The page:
No Need To Suffer (part 5)

21 March 2015

The Need of Attachment

Just as we do not need food to meet the need of hunger if we can identify or invent some other means to meet that need, then also we do not need suffering if we can identify or invent some other means to meet the need of attachment. Moreover, inasmuch as needless attachment leads to suffering, we may read in a different light what Thầy Nhất Hạnh says:

Understanding [needless attachment] always brings compassion. If we don’t understand [needless attachment], we don’t understand happiness. If we know how to take good care of [needless attachment], we will know how to take good care of happiness. We need [needless attachment] to grow happiness.

The fact is that [needless attachment] and happiness always go together. When we understand [needless attachment], we will understand happiness. If we know how to handle [needless attachment], we will know how to handle happiness and produce happiness (31).

Perhaps the appeal to “suffering” in Thầy Nhất Hạnh’s book—rather than an appeal to “needless attachment”—as the source of unpleasantness in human experiences arises from an attempt to reach a certain kind of ear in our Occidental culture. For a very long time now, Thầy Nhất Hạnh has sought to speak to Occidental ears, from his earliest appeals to people in the United States to stop destroying the people of and the world of his homeland to all of his subsequent work for peace worldwide.

Moreover, he stresses over and over that one may neither communicate nor achieve communication where listening cannot or has not occurred. Out of the howling suffering that we live in within our Occidental culture—a howling plastered over by thick layers of materialism, anaesthesia, and a partial knowledge of human experience—perhaps it must seem too abstract to approach the root of “attachment” all at once.

If “understanding suffering always brings compassion,” then a part of what such compassion entails would involve a person’s realisation of the attachment underlying that suffering. Otherwise, such compassion has an only a limited, therapeutic benefit, albeit still a desirable one. No wonder that non-attachment in Buddhism so often reads in Occidental ears as, “Oh, so I’m just not supposed to care about anything?” A focus on feeling or affect (on the sensual experience of suffering) that does not track back to the source of that affect (one born of desire arising from attachment) shifts us only from a disagreeable state of attachment to a seemingly more agreeable one.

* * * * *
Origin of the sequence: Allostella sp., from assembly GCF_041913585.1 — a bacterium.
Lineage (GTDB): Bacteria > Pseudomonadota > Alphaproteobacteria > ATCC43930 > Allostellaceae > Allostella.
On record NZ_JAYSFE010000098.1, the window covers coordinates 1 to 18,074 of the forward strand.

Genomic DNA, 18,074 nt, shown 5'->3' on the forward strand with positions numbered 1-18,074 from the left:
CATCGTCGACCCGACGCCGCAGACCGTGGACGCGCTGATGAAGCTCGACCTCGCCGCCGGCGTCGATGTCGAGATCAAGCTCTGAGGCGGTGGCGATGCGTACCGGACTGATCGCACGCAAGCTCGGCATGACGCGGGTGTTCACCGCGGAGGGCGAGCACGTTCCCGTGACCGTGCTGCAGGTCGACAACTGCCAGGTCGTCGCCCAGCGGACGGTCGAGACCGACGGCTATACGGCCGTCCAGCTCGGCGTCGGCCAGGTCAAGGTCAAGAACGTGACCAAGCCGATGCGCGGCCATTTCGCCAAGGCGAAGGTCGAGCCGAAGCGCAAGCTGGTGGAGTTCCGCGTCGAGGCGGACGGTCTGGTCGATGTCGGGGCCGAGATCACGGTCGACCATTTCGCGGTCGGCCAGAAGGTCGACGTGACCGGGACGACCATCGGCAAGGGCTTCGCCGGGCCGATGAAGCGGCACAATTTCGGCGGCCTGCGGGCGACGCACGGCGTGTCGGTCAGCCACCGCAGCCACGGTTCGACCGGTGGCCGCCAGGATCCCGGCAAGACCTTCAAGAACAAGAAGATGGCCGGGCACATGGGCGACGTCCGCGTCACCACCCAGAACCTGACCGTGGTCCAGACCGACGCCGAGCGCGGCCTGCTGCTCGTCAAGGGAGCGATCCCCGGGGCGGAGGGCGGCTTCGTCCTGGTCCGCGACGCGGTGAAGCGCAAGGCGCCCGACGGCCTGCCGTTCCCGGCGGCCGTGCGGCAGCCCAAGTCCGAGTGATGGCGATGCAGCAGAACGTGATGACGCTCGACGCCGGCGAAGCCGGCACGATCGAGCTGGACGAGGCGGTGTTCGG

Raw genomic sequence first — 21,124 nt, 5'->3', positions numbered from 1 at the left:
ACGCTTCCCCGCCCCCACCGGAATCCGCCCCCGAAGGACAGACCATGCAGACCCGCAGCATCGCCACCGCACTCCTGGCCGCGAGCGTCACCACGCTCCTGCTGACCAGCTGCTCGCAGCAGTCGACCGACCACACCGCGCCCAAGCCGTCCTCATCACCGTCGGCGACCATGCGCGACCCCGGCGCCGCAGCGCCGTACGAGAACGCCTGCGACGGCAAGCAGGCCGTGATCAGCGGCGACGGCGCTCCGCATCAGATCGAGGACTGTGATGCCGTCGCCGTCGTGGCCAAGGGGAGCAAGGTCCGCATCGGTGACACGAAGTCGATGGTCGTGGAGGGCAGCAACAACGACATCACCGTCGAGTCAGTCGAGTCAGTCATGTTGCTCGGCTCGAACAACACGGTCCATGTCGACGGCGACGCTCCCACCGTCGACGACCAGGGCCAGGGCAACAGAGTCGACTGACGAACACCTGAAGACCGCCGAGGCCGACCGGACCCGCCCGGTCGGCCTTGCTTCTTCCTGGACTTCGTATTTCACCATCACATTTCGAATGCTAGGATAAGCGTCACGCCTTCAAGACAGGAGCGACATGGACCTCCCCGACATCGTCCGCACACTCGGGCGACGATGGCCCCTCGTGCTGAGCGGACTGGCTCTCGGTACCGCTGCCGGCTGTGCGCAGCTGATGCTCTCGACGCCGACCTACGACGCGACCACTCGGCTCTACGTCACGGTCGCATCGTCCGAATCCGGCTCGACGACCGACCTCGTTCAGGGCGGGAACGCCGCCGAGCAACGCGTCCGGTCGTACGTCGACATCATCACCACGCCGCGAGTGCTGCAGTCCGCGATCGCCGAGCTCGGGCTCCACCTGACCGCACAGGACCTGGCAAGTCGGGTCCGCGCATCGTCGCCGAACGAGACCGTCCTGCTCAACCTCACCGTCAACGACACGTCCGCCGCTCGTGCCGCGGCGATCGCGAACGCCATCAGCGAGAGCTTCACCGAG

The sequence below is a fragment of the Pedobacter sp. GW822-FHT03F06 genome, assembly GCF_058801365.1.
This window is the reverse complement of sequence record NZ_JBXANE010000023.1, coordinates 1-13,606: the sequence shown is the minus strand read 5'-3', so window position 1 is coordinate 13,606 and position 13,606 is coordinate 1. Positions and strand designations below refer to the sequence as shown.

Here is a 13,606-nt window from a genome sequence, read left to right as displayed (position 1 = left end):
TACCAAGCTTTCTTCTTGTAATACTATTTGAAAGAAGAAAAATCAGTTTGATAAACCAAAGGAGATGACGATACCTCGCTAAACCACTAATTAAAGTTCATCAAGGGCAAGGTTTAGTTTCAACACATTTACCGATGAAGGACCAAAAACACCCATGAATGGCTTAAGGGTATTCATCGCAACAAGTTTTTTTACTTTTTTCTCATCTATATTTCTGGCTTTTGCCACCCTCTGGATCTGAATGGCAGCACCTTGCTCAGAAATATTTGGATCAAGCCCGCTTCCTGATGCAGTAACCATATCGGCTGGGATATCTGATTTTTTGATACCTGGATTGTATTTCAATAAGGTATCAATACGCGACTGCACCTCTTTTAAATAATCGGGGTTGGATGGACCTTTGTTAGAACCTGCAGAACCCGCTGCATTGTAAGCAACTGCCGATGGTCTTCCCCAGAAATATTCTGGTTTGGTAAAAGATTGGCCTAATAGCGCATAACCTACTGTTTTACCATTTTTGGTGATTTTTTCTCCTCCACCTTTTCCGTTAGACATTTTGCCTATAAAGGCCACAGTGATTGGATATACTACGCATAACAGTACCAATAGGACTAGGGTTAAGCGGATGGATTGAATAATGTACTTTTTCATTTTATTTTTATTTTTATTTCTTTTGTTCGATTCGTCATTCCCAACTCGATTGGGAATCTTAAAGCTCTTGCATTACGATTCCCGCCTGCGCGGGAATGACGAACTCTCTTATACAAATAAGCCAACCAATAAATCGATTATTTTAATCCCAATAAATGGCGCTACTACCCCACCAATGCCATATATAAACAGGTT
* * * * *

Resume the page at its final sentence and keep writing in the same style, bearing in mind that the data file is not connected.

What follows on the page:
The use to which the phrase “we need suffering” gets put acknowledges that suffering serves as a means to an end, and in this way discloses the misleading use of the word “need.” In fact, do not need suffering, although it suffices as a prevalent or prevailing means for meeting the need of attachment. To realise this clearly cuts off at the knees any apathetic or sadistic attempt to justify cruel behaviour or the suffering of others under the banner of “we need suffering”. It debunks every claim both of doing harm for the good of another of doing nothing for another’s harm because we all must deal with our own problems.

We do not need suffering. One would instead have to argue that we have no alternative to suffering as a means for meeting the need of attachment, except that we do have other means both to work against attachment and to work for non-attachment that make such a claim hollow, self-serving, or maliciously intended.

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